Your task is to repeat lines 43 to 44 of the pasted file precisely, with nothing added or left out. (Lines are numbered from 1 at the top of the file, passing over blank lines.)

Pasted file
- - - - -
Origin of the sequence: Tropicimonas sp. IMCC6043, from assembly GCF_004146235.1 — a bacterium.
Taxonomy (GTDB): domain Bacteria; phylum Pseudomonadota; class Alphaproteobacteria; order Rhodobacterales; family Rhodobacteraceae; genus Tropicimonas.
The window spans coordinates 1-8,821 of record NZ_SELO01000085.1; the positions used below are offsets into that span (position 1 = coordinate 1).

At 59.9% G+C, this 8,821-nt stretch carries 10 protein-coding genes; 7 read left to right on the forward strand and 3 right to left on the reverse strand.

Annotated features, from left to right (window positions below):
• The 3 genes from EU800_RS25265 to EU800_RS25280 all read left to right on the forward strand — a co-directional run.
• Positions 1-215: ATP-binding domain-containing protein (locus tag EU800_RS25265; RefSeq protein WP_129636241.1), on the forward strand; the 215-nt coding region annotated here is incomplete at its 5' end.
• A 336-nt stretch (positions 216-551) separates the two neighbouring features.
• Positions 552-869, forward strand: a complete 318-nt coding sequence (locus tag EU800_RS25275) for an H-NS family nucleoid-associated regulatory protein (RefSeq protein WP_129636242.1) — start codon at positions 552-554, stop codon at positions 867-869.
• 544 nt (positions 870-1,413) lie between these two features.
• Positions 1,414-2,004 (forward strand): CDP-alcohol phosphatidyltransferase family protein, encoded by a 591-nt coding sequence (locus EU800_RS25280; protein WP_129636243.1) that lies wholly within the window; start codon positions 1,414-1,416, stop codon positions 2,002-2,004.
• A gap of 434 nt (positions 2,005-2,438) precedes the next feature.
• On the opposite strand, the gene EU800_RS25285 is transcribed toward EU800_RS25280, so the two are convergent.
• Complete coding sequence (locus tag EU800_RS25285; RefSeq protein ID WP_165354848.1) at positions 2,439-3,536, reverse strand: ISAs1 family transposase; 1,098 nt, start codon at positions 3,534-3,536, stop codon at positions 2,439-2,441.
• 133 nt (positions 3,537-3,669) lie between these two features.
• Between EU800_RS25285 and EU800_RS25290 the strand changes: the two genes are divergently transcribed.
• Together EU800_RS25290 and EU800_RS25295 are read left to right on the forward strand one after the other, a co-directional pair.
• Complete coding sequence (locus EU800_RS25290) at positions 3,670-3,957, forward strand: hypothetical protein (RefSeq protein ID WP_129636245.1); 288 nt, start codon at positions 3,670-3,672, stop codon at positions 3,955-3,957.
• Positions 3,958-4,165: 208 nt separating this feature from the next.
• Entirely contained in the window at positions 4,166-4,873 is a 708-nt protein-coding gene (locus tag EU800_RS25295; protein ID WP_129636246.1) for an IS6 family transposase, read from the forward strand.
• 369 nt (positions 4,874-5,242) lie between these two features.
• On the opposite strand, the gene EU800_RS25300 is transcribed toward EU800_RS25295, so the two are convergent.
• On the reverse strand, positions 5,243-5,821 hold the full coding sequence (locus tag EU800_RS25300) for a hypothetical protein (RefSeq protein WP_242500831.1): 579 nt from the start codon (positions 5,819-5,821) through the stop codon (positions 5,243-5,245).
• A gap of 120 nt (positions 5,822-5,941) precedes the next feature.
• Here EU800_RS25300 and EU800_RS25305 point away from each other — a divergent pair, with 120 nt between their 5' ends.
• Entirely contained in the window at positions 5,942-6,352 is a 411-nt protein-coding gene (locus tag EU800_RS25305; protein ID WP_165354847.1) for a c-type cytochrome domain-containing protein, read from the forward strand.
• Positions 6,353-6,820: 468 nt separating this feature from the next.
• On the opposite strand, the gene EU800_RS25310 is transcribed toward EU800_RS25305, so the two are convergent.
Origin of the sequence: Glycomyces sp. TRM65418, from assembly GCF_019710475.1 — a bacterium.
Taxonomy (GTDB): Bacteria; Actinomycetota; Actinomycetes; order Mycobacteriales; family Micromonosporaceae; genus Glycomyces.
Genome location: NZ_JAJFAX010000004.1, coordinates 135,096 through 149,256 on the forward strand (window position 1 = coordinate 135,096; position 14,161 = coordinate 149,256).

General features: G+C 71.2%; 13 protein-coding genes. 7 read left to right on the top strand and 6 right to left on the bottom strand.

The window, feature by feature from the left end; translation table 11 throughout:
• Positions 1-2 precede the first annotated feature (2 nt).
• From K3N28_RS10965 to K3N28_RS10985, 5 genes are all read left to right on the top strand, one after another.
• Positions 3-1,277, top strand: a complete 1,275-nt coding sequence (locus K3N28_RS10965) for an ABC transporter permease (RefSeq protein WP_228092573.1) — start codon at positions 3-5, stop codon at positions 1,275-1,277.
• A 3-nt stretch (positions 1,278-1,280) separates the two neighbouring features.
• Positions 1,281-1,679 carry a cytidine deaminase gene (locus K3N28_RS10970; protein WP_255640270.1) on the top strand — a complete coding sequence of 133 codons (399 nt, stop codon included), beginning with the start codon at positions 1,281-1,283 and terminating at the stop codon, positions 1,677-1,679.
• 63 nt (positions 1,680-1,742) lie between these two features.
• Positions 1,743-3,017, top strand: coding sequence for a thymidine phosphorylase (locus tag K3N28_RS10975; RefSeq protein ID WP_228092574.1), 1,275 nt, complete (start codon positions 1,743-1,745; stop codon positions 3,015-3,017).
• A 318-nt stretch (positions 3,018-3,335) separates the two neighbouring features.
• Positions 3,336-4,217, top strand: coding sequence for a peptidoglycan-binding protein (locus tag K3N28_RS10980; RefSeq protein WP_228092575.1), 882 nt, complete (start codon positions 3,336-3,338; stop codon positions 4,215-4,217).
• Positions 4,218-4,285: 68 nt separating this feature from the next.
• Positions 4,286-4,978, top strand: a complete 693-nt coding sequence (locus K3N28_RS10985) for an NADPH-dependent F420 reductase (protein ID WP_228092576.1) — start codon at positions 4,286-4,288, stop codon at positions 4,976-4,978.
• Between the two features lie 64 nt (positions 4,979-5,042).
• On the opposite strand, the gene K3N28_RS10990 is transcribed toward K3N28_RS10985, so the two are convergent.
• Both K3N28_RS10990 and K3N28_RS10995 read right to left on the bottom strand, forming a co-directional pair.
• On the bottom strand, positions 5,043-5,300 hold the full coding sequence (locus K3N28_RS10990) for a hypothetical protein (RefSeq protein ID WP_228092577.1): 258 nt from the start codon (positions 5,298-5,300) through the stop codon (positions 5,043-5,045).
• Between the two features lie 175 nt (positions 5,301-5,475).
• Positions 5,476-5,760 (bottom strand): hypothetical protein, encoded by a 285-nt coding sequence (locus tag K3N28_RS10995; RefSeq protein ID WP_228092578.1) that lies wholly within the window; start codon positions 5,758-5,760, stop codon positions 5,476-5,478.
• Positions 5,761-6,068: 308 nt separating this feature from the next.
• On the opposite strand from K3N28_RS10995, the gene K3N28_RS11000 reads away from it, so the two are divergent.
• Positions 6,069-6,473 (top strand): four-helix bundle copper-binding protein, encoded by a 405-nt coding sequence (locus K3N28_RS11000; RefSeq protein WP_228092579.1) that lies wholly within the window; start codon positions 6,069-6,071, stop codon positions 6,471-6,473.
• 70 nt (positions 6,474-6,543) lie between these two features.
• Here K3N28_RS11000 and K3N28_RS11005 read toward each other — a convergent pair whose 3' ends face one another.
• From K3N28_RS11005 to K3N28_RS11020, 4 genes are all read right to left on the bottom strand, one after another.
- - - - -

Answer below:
• Positions 4,218-4,285: 68 nt separating this feature from the next.
• Positions 4,286-4,978, top strand: a complete 693-nt coding sequence (locus K3N28_RS10985) for an NADPH-dependent F420 reductase (protein ID WP_228092576.1) — start codon at positions 4,286-4,288, stop codon at positions 4,976-4,978.